National Moth Week Celebrated in New Jersey

PrintSixteen public events scheduled across the state; hundreds more worldwide

The third annual National Moth Week, a worldwide citizen science project started in New Jersey in 2012, will be celebrated across the state, beginning with an early kickoff “Moth Ball” slated for Friday, July 11, in Bergen County.

Started by the Friends of the East Brunswick Environmental Commission, the creators of National Moth Week are connected to Rutgers School of Environmental and Biological Sciences. Liti Haramaty is a marine sciences researcher at Rutgers Institute of Marine and Coastal Sciences, David Moskowitz is completing a Ph.D. in Entomology. National Moth Week officially takes place the last full week and two weekends of July. This year’s dates are July 19-27. After its launch in 2012, National Moth Week quickly went global. As of July 2, hundreds of public and private events are registered on the National Moth Week site in all 50 states and 41 countries. [Read more...]

Rutgers Master Gardeners Care for Historic Cherry Trees in Branch Brook Park

Cherry blossom time at Branch Brook Park in Newark, home to the largest collection of flowering cherry trees in the U.S.

Cherry blossom time at Branch Brook Park in Newark, home to the largest collection of flowering cherry trees in the U.S.

Editor’s Note: Two alumni have been instrumental in the care and maintenance of the remarkable cherry tree collection in Essex County. Paul Cowie is a consultant to the Branch Brook Park Alliance. He graduated in 1985 with a B.S. in Natural Resource Management with a concentration in Forestry. He cooperates with the Rutgers Master Gardeners of Essex County and their advisor Jan Zientek of Rutgers Cooperative Extension of Essex County. Zientek is himself an alum – a 1982 graduate with a B.S. in Forestry and Wildlife Biology. The story of their work is featured here.
 

The emergence of cherry blossoms is renowned in Japanese culture as representing the end of the winter, the beginning of new life and the start of the spring growing season. Throughout Japan, cherry blossom festivals are celebrated under the trees with singing, dancing and elaborate tea ceremonies. While profuse and beautiful, cherry blossoms are relatively short lived. It is said that the Japanese use the example of the short lifespan of the cherry blossoms that vividly burst into life and then proudly whither to symbolically reflect on, and as a metaphor for, their lives. [Read more...]

Grover Cleveland Middle School Students Investigate Climate Change

When students can apply what they learn in school to real-world situations, it helps drives a lesson home. For nine students from Grover Cleveland Middle School (GCMS), Caldwell, the 4-H Rutgers Global Climate & Environmental Change Teen Summit will do just that, exposing the students to a variety of climate change scenarios and situations, asking for their advice and suggestions…On Dec. 12, 2013, and March 27, 2014, students in grades 8-12 will work with Rutgers University scientists to learn about climate change science and to develop community service projects that apply their climate change knowledge in their local communities.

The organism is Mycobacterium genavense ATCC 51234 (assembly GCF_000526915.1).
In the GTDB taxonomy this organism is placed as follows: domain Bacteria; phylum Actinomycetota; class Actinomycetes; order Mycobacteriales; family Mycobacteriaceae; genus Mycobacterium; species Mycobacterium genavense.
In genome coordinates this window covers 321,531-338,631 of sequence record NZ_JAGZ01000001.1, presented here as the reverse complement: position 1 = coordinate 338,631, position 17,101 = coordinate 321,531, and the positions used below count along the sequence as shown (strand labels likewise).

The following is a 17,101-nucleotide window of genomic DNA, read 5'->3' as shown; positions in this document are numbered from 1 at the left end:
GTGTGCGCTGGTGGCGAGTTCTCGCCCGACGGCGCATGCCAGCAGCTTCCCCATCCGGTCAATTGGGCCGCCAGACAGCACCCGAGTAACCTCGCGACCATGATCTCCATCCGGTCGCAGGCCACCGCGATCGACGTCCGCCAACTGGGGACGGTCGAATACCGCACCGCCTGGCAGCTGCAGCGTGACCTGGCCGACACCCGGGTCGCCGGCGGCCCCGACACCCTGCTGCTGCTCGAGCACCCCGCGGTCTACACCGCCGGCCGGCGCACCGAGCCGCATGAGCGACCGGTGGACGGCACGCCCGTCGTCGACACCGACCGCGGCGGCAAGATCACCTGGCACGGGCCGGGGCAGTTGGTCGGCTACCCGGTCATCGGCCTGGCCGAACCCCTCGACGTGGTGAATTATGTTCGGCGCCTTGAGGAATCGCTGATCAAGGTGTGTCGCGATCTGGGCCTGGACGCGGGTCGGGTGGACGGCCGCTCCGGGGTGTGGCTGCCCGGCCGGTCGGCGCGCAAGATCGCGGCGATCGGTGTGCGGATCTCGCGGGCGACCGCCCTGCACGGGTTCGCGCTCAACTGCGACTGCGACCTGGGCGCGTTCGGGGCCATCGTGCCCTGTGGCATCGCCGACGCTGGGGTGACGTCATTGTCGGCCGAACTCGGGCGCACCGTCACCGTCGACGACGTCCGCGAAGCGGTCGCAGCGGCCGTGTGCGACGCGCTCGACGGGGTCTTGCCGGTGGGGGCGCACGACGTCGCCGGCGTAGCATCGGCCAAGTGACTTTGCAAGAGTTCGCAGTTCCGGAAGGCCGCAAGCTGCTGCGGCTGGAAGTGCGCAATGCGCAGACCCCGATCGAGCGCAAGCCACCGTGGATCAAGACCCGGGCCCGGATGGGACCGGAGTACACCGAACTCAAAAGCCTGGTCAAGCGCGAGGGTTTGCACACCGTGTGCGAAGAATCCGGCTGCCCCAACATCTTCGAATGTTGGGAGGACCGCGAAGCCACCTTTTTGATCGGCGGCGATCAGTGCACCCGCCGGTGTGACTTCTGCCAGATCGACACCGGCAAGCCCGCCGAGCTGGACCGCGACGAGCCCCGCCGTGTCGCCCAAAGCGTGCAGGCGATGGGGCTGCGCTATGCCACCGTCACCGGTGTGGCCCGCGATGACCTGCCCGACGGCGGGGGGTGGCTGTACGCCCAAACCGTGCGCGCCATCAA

Read the entire article at TheAlternativePress.com »

Mayor Booker Presents Proclamation to Rutgers TEEM Gateway

On October 1, Newark Mayor Cory Booker presented a Proclamation to honor Rutgers T.E.E.M. Gateway as “one of the city’s great organizations” for its work building productive futures for the at-risk youth of Newark and beyond. Proudly receiving the acknowledgment was Kenneth M. Karamichael, director of T.E.E.M. Gateway, a division of the Office of Continuing Professional Education at Rutgers Cooperative Extension.

Video: Cory Booker presents TEEM Gateway Proclamation

The proclamation was issued by Mayor Booker shortly after he provided the keynote address during the Annual Stakeholders meeting of the Newark Youth Policy Board, a group appointed by Booker to guide, coordinate and integrate policy and planning efforts for all youth in Newark. Since its establishment in 2006, Rutgers T.E.E.M. Gateway has been engaged in a wide range of initiatives to reengage Newark’s youth, including the creation of the YE2S Center in 2008 as a safe haven for young people to reconnect and expand their educational, vocational and employment opportunities. This innovative center is strategically located and organized to help youth reenter school or join the workforce and develop skills to become caring, competent and contributing citizens of the City of Newark.

Rutgers 4-H Science Ambassadors Take Part in National Youth Summit

Handheld devices were tools used by students in the Summer Science program.

Thirteen of the 4-H Science Ambassadors who participated in the 2013 Rutgers 4-H Summer Science program that drew students from Atlantic, Essex, Mercer, Passaic and Union counties to the Rutgers campus, attended the National Youth Summit. This event, which focused on Geospatial Technologies, was held at the National 4-H Youth Conference Center in Chevy Chase, MD, on Sept. 25-29. The high school students learned about Global Positioning System (GPS), Geographic Information System (GIS) and remote sensing through hands-on activities, projects, field trips and speaker presentations.

Chad Ripberger, 4-H agent and chair of the Department of 4-H, Mercer County, headed the design and implementation of the National Youth Summit, which brought together facilitators from throughout the 4-H system including the states of Colorado, Kansas, Maine, Missouri and New York. [Read more...]